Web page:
Castle Kong Review for Nintendo Switch: Retro Throwback or Blatant Donkey Kong Clone?

Castle Kong for Nintendo Switch

One of the most popular varieties of indie titles are retro throwback games. These are homages to seemingly bygone eras of gaming – eras defined by bit counts and dimly lit arcades.

One of the defining arcade titles of the 1980s was the original Donkey Kong. In this old-school romp, you took control of a little red-hatted moustachioed man named Mario (in his first-ever appearance) as you go through four levels to save your girlfriend, Pauline, from the titular pissed-off ape.

It’s a simple premise and a title that gets more difficult the farther you go on, but that’s the nature of the ape-like beast. It’s a quarter muncher, after all.

Castle Kong, developed and published by Drowning Monkeys Games, seeks to recapture the magic of the original Donkey Kong while putting their own spin on it. In this title, you play as a medieval peasant who sets off to save the beautiful PrincessGirl from the evil, king-like BaronMan. And that’s it.

Gotta scale that castle wall!

The game is advertised as having 22 levels and four stages. I initially thought that meant four worlds with 22 levels spread throughout them. What it actually meant was four levels, like in the original Donkey Kong, with 22 levels of rising difficulty. And goodness, does that difficulty get up there – much like its arcadey inspiration, Castle Kong can be rather difficult.

But perhaps the word inspiration gives Castle Kong too much credit. It has a pixel art style that clearly pays homage to games of the 1980s and early 1990s. It has music that’s very reminiscent of the original DK game. The controls even feel exactly the same, complete with stiff jumps and deaths that result from falling off of platforms.

It doesn’t help that Castle Kong is a little bit buggy, too. Twice when I tried to load into a game, the graphics outright failed to load. I could hear my little peasant man running around and jumping, but all I could see was the HUD at the top of the screen.

Save the princess by dropping a chandelier on the evil BaronMan!

The biggest issue in Castle Kong is its lack of identity. It’s not so much an homage to Donkey Kong as it is a blatant clone. Perhaps that’s okay in regards for the PC version available through Steam, as that’s free-to-play, but the Nintendo Switch version here costs $6.99 USD.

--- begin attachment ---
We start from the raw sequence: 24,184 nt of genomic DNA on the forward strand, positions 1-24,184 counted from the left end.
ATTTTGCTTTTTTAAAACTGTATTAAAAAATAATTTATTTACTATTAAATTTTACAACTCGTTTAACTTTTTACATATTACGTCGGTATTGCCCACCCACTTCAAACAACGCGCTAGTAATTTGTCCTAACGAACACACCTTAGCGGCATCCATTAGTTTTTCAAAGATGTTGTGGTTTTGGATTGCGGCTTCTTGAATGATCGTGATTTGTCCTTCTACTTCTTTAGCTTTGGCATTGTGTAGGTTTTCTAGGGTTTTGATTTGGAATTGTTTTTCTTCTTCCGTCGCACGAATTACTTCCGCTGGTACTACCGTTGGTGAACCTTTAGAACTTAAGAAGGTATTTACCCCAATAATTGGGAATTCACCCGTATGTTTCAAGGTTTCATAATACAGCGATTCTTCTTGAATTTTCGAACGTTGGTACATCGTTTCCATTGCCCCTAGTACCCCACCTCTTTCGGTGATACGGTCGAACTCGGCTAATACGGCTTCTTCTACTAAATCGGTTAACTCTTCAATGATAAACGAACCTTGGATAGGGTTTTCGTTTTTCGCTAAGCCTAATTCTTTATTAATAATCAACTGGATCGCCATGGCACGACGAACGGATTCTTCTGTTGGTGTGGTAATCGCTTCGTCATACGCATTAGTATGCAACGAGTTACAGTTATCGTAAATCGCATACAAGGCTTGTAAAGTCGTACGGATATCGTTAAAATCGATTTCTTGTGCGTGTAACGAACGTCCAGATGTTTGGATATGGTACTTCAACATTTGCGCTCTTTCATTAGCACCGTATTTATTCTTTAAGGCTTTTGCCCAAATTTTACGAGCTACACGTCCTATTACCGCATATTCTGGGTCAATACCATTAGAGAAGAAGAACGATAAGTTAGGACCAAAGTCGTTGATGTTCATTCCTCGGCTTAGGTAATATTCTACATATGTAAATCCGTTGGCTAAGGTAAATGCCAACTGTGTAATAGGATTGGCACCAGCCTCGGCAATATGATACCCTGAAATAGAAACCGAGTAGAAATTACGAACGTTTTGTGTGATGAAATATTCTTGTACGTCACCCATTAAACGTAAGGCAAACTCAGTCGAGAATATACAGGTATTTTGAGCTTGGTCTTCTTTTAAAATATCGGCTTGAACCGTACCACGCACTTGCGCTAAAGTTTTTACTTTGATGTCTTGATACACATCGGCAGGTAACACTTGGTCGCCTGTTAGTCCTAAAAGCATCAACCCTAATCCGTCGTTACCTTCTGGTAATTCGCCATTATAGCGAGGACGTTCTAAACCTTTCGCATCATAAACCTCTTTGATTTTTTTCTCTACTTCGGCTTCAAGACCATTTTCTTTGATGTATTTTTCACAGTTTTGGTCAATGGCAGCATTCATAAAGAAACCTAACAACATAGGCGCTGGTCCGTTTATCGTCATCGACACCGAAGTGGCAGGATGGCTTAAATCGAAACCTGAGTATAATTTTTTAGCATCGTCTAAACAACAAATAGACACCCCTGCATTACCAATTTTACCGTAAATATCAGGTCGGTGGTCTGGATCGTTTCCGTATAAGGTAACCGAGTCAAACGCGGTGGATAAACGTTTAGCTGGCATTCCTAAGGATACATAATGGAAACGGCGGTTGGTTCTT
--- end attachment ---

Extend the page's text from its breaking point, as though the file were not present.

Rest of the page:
Perhaps there would have been more incentive to pick up this title last year. Throughout 2020, the developers had a reward of $5,000 USD available to the first person to livestream themselves beating the game. A neat sales gimmick, sure, but now that the contest is over, all that is left is a subpar DK clone.

All the while, the NES version of Donkey Kong is available via the NES app on Switch for those who have a Nintendo Switch online account. And while that’s definitely not a great version of Donkey Kong (it’s missing a level), it still feels like a better package than Castle Kong here.

If you’re craving some Donkey Kong action, then open up your NES App. Or download Castle Kong for free on PC.

Donkey Kong ’94, as seen when played via the Super Game Boy for SNES.

Hell, if you’re a big fan of Nintendo’s tie-wearing ape, even pick up Donkey Kong ’94 on the Game Boy. That game features not just a remake of the original arcade game, but also includes around 100 brand new levels focused on puzzle solving, all the while giving Mario himself a moveset that feels similar to the one later used in the New Super Mario Bros. games.

But avoid Castle Kong on the Switch. It’s not a bad game. But my goodness, does it lack any identity of its own. There are much better ways to spend seven bucks on the eShop.













  • It's certainly a mostly-functional Donkey Kong clone.


  • It's very blatantly a Donkey Kong clone.
  • Holy stability problems, Batman!
  • At the price, four levels isn't nearly enough content.
About Jamie Christensen 19 Articles
Jamie Christensen is a writer, content creator, and social media marketing nerd currently residing in Victoria, British Columbia. He’s written about people, technology, and the environment, along with creating the online documentary series “The Art of Failure”. Feel free to check him out on Twitter and on YouTube!

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